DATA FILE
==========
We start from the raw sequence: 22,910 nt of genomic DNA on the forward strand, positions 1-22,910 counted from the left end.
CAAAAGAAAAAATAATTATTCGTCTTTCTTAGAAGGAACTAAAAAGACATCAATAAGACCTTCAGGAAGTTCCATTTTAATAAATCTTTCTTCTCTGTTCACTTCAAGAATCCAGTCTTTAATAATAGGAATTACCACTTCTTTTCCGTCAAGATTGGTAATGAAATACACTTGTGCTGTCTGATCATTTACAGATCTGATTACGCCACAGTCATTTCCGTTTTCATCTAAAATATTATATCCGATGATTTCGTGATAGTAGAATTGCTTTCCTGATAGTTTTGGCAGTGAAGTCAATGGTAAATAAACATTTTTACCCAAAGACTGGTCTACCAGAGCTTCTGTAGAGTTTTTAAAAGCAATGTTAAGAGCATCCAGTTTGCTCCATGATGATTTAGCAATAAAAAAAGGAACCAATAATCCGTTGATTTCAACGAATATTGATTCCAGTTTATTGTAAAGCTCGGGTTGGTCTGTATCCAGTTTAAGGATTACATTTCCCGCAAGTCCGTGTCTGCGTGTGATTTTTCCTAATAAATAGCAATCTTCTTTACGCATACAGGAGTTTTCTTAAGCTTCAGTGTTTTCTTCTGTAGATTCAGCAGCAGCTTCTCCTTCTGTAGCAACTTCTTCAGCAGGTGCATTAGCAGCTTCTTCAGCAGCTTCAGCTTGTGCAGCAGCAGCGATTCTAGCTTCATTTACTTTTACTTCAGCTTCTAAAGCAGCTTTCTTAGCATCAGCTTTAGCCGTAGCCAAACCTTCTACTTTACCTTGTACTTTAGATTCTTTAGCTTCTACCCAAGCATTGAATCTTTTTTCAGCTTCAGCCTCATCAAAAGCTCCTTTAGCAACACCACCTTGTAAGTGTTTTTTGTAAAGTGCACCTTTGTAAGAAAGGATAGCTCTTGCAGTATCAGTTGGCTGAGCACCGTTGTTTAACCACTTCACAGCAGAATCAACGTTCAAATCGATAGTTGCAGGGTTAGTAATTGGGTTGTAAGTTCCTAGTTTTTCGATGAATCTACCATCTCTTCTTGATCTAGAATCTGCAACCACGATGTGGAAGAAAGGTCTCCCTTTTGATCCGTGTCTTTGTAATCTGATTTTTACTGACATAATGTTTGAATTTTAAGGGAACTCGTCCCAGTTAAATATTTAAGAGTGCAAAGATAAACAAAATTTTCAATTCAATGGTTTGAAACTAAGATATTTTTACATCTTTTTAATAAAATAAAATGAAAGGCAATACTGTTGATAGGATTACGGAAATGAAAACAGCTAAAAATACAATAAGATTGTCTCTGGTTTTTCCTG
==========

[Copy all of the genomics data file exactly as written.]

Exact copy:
We start from the raw sequence: 22,910 nt of genomic DNA on the forward strand, positions 1-22,910 counted from the left end.
CAAAAGAAAAAATAATTATTCGTCTTTCTTAGAAGGAACTAAAAAGACATCAATAAGACCTTCAGGAAGTTCCATTTTAATAAATCTTTCTTCTCTGTTCACTTCAAGAATCCAGTCTTTAATAATAGGAATTACCACTTCTTTTCCGTCAAGATTGGTAATGAAATACACTTGTGCTGTCTGATCATTTACAGATCTGATTACGCCACAGTCATTTCCGTTTTCATCTAAAATATTATATCCGATGATTTCGTGATAGTAGAATTGCTTTCCTGATAGTTTTGGCAGTGAAGTCAATGGTAAATAAACATTTTTACCCAAAGACTGGTCTACCAGAGCTTCTGTAGAGTTTTTAAAAGCAATGTTAAGAGCATCCAGTTTGCTCCATGATGATTTAGCAATAAAAAAAGGAACCAATAATCCGTTGATTTCAACGAATATTGATTCCAGTTTATTGTAAAGCTCGGGTTGGTCTGTATCCAGTTTAAGGATTACATTTCCCGCAAGTCCGTGTCTGCGTGTGATTTTTCCTAATAAATAGCAATCTTCTTTACGCATACAGGAGTTTTCTTAAGCTTCAGTGTTTTCTTCTGTAGATTCAGCAGCAGCTTCTCCTTCTGTAGCAACTTCTTCAGCAGGTGCATTAGCAGCTTCTTCAGCAGCTTCAGCTTGTGCAGCAGCAGCGATTCTAGCTTCATTTACTTTTACTTCAGCTTCTAAAGCAGCTTTCTTAGCATCAGCTTTAGCCGTAGCCAAACCTTCTACTTTACCTTGTACTTTAGATTCTTTAGCTTCTACCCAAGCATTGAATCTTTTTTCAGCTTCAGCCTCATCAAAAGCTCCTTTAGCAACACCACCTTGTAAGTGTTTTTTGTAAAGTGCACCTTTGTAAGAAAGGATAGCTCTTGCAGTATCAGTTGGCTGAGCACCGTTGTTTAACCACTTCACAGCAGAATCAACGTTCAAATCGATAGTTGCAGGGTTAGTAATTGGGTTGTAAGTTCCTAGTTTTTCGATGAATCTACCATCTCTTCTTGATCTAGAATCTGCAACCACGATGTGGAAGAAAGGTCTCCCTTTTGATCCGTGTCTTTGTAATCTGATTTTTACTGACATAATGTTTGAATTTTAAGGGAACTCGTCCCAGTTAAATATTTAAGAGTGCAAAGATAAACAAAATTTTCAATTCAATGGTTTGAAACTAAGATATTTTTACATCTTTTTAATAAAATAAAATGAAAGGCAATACTGTTGATAGGATTACGGAAATGAAAACAGCTAAAAATACAATAAGATTGTCTCTGGTTTTTCCTG